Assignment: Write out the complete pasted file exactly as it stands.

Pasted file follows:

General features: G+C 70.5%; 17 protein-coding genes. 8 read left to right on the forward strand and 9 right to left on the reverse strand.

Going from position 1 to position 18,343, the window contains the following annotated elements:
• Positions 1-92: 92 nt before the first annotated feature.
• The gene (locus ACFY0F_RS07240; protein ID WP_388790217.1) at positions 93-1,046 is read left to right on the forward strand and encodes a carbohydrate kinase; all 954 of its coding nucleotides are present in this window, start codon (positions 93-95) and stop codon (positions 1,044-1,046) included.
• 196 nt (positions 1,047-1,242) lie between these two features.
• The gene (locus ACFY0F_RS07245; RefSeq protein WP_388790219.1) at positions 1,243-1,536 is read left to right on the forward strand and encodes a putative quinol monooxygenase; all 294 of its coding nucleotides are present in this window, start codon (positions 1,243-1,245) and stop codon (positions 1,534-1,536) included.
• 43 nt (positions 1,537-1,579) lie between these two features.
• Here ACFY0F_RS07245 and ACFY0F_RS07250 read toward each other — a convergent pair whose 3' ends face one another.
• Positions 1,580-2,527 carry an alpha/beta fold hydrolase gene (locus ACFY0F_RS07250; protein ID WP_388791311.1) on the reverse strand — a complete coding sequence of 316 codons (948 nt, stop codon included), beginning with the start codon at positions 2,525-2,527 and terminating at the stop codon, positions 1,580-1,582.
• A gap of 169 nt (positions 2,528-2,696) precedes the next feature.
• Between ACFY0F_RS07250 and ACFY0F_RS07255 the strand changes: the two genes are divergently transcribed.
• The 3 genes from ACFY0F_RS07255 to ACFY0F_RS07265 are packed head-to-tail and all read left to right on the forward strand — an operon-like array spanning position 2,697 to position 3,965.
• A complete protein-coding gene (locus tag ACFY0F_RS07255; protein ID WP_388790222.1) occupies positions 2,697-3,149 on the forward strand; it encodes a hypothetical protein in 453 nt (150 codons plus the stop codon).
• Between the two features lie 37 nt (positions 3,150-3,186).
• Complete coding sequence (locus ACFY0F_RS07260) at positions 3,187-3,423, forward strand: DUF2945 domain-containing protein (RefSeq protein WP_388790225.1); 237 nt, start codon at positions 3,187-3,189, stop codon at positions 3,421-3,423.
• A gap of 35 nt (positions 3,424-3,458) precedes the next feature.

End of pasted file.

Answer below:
General features: G+C 70.5%; 17 protein-coding genes. 8 read left to right on the forward strand and 9 right to left on the reverse strand.

Going from position 1 to position 18,343, the window contains the following annotated elements:
• Positions 1-92: 92 nt before the first annotated feature.
• The gene (locus ACFY0F_RS07240; protein ID WP_388790217.1) at positions 93-1,046 is read left to right on the forward strand and encodes a carbohydrate kinase; all 954 of its coding nucleotides are present in this window, start codon (positions 93-95) and stop codon (positions 1,044-1,046) included.
• 196 nt (positions 1,047-1,242) lie between these two features.
• The gene (locus ACFY0F_RS07245; RefSeq protein WP_388790219.1) at positions 1,243-1,536 is read left to right on the forward strand and encodes a putative quinol monooxygenase; all 294 of its coding nucleotides are present in this window, start codon (positions 1,243-1,245) and stop codon (positions 1,534-1,536) included.
• 43 nt (positions 1,537-1,579) lie between these two features.
• Here ACFY0F_RS07245 and ACFY0F_RS07250 read toward each other — a convergent pair whose 3' ends face one another.
• Positions 1,580-2,527 carry an alpha/beta fold hydrolase gene (locus ACFY0F_RS07250; protein ID WP_388791311.1) on the reverse strand — a complete coding sequence of 316 codons (948 nt, stop codon included), beginning with the start codon at positions 2,525-2,527 and terminating at the stop codon, positions 1,580-1,582.
• A gap of 169 nt (positions 2,528-2,696) precedes the next feature.
• Between ACFY0F_RS07250 and ACFY0F_RS07255 the strand changes: the two genes are divergently transcribed.
• The 3 genes from ACFY0F_RS07255 to ACFY0F_RS07265 are packed head-to-tail and all read left to right on the forward strand — an operon-like array spanning position 2,697 to position 3,965.
• A complete protein-coding gene (locus tag ACFY0F_RS07255; protein ID WP_388790222.1) occupies positions 2,697-3,149 on the forward strand; it encodes a hypothetical protein in 453 nt (150 codons plus the stop codon).
• Between the two features lie 37 nt (positions 3,150-3,186).
• Complete coding sequence (locus ACFY0F_RS07260) at positions 3,187-3,423, forward strand: DUF2945 domain-containing protein (RefSeq protein WP_388790225.1); 237 nt, start codon at positions 3,187-3,189, stop codon at positions 3,421-3,423.
• A gap of 35 nt (positions 3,424-3,458) precedes the next feature.